Alan Quinlan cut a slightly emotional figure yesterday as he announced his plans to retire at the end of this season, but he hinted that Munster supporters may not have seen the last of him.
The 36-year-old Tipperary man gave a strong indication that he will remain with the province in a coaching capacity when the curtain comes down on a glorious 15-year playing career.
A former mechanic, Quinlan laughed when asked whether he might consider a return to the motor industry when his playing days come to an end. "I don't think Pearse Motors will be busting a gut to get me back as a mechanic at this stage," he joked.
He also expressed amusement when it was suggested that he put his extensive knowledge of the breakdown to good use by becoming a referee.
But the Clanwilliam clubman became all serious again when asked whether he would like to remain in a game which he has served for most of his life.
"I don't really know yet," he said. "I'm certainly just going to take a little bit of time out. But rugby has been so good to me that I can't just walk away from it. Rugby is ingrained in me. It's in my blood. I could see myself getting back involved and certainly I would like to in the future.
"I did a coaching course a couple of years ago and I would look to do the level two course this summer."
Since making his Munster debut against Samoa in 1996, Quinlan has achieved just about everything there is to achieve at provincial level.
He has played 210 competitive fixtures in a red shirt, winning the Celtic Cup, Celtic League and later the rebranded Magners League, and of course two Heineken Cups. He also lined out 27 times for Ireland, but for all the highs, he has also experienced his fair share of lows.
He spent a considerable amount of time on the sidelines with a succession of serious injuries, and he missed the 2009 Lions tour due to suspension, his greatest regret of all.
Yesterday, however, was not about dwelling on the negatives, but rather about reflecting on a proud narrative which saw 'Quinny' emerge from the amateur era to become one of the most respected players in professional rugby.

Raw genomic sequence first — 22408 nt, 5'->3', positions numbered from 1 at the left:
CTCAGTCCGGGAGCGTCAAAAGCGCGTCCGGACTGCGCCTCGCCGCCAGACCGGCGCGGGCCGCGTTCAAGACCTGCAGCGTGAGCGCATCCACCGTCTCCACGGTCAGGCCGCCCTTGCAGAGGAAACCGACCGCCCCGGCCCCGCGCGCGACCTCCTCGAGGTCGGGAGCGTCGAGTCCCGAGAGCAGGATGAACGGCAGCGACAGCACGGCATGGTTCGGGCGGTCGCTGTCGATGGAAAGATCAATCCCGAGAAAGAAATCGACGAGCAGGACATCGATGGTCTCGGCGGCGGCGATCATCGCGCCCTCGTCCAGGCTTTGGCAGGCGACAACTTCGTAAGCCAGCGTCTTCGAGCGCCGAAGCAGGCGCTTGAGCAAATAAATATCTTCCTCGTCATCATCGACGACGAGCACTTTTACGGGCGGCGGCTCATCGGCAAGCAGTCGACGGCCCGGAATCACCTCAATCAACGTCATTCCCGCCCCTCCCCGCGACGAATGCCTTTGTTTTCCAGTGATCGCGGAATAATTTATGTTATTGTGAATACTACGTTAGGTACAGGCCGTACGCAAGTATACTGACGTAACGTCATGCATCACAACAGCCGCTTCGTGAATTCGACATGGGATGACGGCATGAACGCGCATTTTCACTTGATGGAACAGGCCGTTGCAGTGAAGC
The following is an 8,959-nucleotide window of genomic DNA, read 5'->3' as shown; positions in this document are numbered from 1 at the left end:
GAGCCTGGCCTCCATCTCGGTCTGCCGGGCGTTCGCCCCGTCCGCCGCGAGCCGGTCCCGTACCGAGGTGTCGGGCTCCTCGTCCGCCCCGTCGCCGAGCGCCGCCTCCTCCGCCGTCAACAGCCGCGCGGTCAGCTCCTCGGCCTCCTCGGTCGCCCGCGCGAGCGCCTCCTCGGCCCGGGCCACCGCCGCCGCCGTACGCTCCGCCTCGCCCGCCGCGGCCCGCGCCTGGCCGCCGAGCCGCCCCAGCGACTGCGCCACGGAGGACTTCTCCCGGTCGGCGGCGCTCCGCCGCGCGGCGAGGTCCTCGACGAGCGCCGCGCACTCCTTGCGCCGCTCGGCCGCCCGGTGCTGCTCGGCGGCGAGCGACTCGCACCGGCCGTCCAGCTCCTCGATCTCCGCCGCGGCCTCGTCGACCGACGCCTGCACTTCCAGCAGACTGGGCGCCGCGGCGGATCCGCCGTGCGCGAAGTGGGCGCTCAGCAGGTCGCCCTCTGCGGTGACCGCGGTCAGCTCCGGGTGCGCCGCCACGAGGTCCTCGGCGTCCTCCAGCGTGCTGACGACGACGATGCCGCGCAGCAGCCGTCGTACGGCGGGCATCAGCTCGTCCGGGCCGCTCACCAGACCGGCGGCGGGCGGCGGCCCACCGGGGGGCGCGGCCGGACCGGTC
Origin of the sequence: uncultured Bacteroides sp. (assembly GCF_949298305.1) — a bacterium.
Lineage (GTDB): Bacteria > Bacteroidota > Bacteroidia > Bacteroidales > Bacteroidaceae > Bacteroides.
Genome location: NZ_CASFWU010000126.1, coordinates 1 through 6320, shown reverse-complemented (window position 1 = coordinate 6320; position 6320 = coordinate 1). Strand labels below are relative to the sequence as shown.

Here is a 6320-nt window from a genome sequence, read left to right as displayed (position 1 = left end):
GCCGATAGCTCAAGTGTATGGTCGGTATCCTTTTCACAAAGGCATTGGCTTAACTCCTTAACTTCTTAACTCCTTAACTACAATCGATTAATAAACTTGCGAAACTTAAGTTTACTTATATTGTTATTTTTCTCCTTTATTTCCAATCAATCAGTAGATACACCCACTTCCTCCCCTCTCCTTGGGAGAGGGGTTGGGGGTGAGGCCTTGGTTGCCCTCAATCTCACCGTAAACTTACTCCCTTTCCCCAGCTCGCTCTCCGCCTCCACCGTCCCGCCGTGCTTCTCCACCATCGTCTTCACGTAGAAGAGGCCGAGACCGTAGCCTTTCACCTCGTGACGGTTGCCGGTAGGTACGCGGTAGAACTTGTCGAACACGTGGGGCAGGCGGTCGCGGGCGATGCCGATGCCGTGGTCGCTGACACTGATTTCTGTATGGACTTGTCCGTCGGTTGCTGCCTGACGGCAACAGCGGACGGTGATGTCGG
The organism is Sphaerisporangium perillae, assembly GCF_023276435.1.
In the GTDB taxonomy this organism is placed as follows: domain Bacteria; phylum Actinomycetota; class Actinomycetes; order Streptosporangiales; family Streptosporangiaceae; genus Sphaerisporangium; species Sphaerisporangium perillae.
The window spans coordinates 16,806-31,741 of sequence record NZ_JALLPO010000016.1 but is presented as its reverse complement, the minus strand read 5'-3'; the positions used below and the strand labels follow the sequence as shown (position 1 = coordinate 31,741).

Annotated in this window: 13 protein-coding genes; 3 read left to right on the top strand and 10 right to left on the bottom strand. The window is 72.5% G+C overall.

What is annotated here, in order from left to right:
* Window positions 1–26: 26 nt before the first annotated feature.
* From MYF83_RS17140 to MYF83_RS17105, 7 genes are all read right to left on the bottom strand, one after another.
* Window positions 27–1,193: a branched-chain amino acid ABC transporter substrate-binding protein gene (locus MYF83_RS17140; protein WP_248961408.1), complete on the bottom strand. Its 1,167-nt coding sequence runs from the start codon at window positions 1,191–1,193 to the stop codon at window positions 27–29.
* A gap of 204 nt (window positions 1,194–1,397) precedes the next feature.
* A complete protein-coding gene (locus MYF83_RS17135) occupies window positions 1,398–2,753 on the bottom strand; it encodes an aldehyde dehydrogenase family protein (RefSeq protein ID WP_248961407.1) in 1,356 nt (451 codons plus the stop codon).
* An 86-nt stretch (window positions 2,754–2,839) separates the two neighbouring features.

"I'm in a lucky position, hopefully getting out of the game in one piece," he remarked. "I've made some great friends and travelled the world. I've got an opportunity that so many people would give their right hand for.
"I've won Heineken Cups, played in front of what are, in my opinion, the best supporters of the world. I've been part of a successful period for Irish rugby, and it's been amazing.
"I want to look back and kind of give myself a pat on the back. I probably haven't done that all that much before. But I am pretty proud of what I achieved in the game. There is a respect about rugby that I love.
"You go out and beat the crap out of each other on the pitch, but you shake hands afterwards and have a few pints together.
"That's always been the case with me. I've made great friends out on the pitch and around the world through rugby. It's a fantastic, social game. It's brought Munster together as a province, and the success of Irish rugby has been phenomenal over the years.
"I've been very lucky really, and I want to say thank you to everybody who has given me great support along the way, from my family, the people of Tipperary, players, coaches and the Munster supporters."
Quinlan is included among a provisional 34-man squad for Saturday's Magners League game away to the Scarlets.
Tomas O'Leary is still unavailable with the eye injury he picked up on Ireland duty last month, but is expected to return to training next week and should be available for Munster's match against the Ospreys on April 23.
There are no further updates regarding Paul O'Connell, who is due to have another scan on his ankle this week, which should determine whether or not he will return before the end of the season.